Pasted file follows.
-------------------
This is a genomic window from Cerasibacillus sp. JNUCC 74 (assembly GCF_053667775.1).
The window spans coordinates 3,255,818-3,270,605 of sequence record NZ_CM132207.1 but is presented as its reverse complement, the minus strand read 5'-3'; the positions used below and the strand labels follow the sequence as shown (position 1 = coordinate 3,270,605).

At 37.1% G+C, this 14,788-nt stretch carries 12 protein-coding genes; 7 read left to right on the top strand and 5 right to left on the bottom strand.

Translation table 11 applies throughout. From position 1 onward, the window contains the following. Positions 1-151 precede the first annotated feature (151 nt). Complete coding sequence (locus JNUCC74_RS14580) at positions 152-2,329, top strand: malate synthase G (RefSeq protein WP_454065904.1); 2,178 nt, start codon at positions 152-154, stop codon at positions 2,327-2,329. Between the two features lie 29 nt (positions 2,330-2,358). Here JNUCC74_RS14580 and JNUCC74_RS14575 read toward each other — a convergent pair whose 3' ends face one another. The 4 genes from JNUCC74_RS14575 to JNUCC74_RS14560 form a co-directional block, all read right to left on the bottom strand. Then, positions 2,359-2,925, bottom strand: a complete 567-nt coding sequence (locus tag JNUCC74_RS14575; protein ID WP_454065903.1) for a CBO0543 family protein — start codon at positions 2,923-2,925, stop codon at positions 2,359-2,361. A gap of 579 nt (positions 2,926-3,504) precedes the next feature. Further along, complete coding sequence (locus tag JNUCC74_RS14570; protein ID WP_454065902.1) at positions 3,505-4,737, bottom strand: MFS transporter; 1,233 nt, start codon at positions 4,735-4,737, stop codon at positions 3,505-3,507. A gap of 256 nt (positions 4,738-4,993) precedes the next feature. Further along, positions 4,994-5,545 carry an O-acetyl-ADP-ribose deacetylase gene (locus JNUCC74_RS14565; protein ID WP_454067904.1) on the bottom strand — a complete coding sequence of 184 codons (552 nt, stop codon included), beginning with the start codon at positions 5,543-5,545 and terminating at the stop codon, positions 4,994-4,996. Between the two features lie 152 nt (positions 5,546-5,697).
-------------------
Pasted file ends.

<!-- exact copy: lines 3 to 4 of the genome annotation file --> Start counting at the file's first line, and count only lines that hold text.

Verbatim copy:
At 37.1% G+C, this 14,788-nt stretch carries 12 protein-coding genes; 7 read left to right on the top strand and 5 right to left on the bottom strand.

Translation table 11 applies throughout. From position 1 onward, the window contains the following. Positions 1-151 precede the first annotated feature (151 nt). Complete coding sequence (locus JNUCC74_RS14580) at positions 152-2,329, top strand: malate synthase G (RefSeq protein WP_454065904.1); 2,178 nt, start codon at positions 152-154, stop codon at positions 2,327-2,329. Between the two features lie 29 nt (positions 2,330-2,358). Here JNUCC74_RS14580 and JNUCC74_RS14575 read toward each other — a convergent pair whose 3' ends face one another. The 4 genes from JNUCC74_RS14575 to JNUCC74_RS14560 form a co-directional block, all read right to left on the bottom strand. Then, positions 2,359-2,925, bottom strand: a complete 567-nt coding sequence (locus tag JNUCC74_RS14575; protein ID WP_454065903.1) for a CBO0543 family protein — start codon at positions 2,923-2,925, stop codon at positions 2,359-2,361. A gap of 579 nt (positions 2,926-3,504) precedes the next feature. Further along, complete coding sequence (locus tag JNUCC74_RS14570; protein ID WP_454065902.1) at positions 3,505-4,737, bottom strand: MFS transporter; 1,233 nt, start codon at positions 4,735-4,737, stop codon at positions 3,505-3,507. A gap of 256 nt (positions 4,738-4,993) precedes the next feature. Further along, positions 4,994-5,545 carry an O-acetyl-ADP-ribose deacetylase gene (locus JNUCC74_RS14565; protein ID WP_454067904.1) on the bottom strand — a complete coding sequence of 184 codons (552 nt, stop codon included), beginning with the start codon at positions 5,543-5,545 and terminating at the stop codon, positions 4,994-4,996. Between the two features lie 152 nt (positions 5,546-5,697).